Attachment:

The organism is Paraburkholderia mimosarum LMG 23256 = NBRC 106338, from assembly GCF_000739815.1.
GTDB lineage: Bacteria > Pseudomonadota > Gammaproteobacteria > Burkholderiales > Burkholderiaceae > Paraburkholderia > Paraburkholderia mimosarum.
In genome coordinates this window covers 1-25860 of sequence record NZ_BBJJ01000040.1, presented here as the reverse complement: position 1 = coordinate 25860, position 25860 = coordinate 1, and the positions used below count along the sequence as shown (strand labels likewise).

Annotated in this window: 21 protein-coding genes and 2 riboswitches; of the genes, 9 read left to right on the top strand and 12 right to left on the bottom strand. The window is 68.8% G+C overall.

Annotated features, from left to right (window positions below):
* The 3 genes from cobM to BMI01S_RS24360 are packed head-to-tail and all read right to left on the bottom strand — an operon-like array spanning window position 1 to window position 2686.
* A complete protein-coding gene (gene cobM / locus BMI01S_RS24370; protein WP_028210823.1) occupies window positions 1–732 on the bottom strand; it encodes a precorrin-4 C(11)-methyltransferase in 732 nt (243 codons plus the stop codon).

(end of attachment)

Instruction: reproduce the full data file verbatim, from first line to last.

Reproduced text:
The organism is Paraburkholderia mimosarum LMG 23256 = NBRC 106338, from assembly GCF_000739815.1.
GTDB lineage: Bacteria > Pseudomonadota > Gammaproteobacteria > Burkholderiales > Burkholderiaceae > Paraburkholderia > Paraburkholderia mimosarum.
In genome coordinates this window covers 1-25860 of sequence record NZ_BBJJ01000040.1, presented here as the reverse complement: position 1 = coordinate 25860, position 25860 = coordinate 1, and the positions used below count along the sequence as shown (strand labels likewise).

Annotated in this window: 21 protein-coding genes and 2 riboswitches; of the genes, 9 read left to right on the top strand and 12 right to left on the bottom strand. The window is 68.8% G+C overall.

Annotated features, from left to right (window positions below):
* The 3 genes from cobM to BMI01S_RS24360 are packed head-to-tail and all read right to left on the bottom strand — an operon-like array spanning window position 1 to window position 2686.
* A complete protein-coding gene (gene cobM / locus BMI01S_RS24370; protein WP_028210823.1) occupies window positions 1–732 on the bottom strand; it encodes a precorrin-4 C(11)-methyltransferase in 732 nt (243 codons plus the stop codon).